As they spoke to residents, Gonzalez added each person's name to a database on a tablet. They use the person's name and contact information to follow up and find out if people did get tested or if they need more help to get a test.
Mendes said he hears about another concern when speaking to people.
"People usually say, 'Oh, we’re not getting tested,' because they’re not certain if they should do it or not — mostly because some people are undocumented," Mendes said.
The team handed out flyers about Ready Responders, a group of paramedics that visits someone’s home to give a free COVID-19 test, regardless of immigration status.
They also told people many times that they live in the neighborhood, and getting the numbers down is something they care about personally. A lot of people say they are asymptomatic.
"Our mission is for all these people to get tested regardless if they have a symptom or not, so we could diminish the level of people getting COVID-19," he said.
The county and state-run sites accommodate a lot of people but still too many people don't get tested, explained Janisse Schoepp, the vice president of operations and strategy at the Health Foundation.
"Government has to act fast," she said, about how in the beginning of the pandemic, drive-through testing sites opened quickly.
"Then a couple of months later it was, 'Oh wait, we’re leaving behind those that don’t have vehicles. Let’s open up walk-up test sites,'" she said.
Still, having sites that are close by, or that can accommodate pedestrians, isn't enough. That's why the foundation feels confident that these groups will fill the gaps.
Sometimes, it's just helping people calm their fears about the test itself.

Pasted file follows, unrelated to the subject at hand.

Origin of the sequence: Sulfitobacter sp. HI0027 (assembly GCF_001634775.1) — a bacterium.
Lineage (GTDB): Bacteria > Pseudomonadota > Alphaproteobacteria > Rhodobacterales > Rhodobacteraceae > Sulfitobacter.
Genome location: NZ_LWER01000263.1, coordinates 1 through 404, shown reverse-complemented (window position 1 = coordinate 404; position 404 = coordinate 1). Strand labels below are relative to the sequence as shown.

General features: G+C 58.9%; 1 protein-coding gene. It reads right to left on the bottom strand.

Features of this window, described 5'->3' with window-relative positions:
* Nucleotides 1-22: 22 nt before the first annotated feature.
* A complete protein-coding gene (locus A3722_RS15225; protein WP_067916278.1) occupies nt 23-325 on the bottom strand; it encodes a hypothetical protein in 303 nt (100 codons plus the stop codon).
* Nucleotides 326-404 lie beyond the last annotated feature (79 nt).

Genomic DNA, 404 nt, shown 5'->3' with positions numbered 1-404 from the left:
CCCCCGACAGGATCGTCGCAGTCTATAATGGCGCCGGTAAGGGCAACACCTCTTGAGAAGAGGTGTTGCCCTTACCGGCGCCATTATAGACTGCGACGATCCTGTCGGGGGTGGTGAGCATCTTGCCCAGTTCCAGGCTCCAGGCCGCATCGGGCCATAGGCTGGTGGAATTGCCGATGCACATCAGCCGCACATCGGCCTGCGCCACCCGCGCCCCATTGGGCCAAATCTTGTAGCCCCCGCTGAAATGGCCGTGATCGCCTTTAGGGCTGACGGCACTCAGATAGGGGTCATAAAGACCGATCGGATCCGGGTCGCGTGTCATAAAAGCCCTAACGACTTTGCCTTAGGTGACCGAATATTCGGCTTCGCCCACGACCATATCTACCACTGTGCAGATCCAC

"I almost thought I was going to have brain damage," joked Pastor Richard Dunn II of the Faith Community Baptist Church in Miami. "They went up there so deep. I know they're doing their job, just a little humor, that's all."
Dunn, his wife and his son live together at their home in Liberty City, and earlier this year they all got and recovered from COVID-19. Dunn said multi-generational homes are common in Miami-Dade County, and that's a big reason why the coronavirus spreads easily.
He believes that offering testing where people feel comfortable may help them overcome the anxiety. Dunn tried this out by offering testing at his church in October.
"You know us. You know who we are," he said. "You know we wouldn’t allow anybody to do anything to hurt you."
A group called Keeping The Faith helps to organize testing at Black churches and inform people about COVID-19 as they did at Dunn's church, with help from the Health Foundation.
Like voting, Dunn said testing needs to be closer to the people.
"That’s why they have precincts set up all over the county and all over the states with voting," he added. His church is a voting precinct during elections, too.
Dunn recently led a prayer service in Liberty City for people who’ve died of COVID-19 in Miami-Dade County. He stood in front of hundreds of white plastic tombstones that filled a field at Simonhoff Park behind him in a symbolic memorial.
"Thousands upon thousands have died," he said. "And so we're saying to the Lord here today, we're not going to let their deaths be in vain."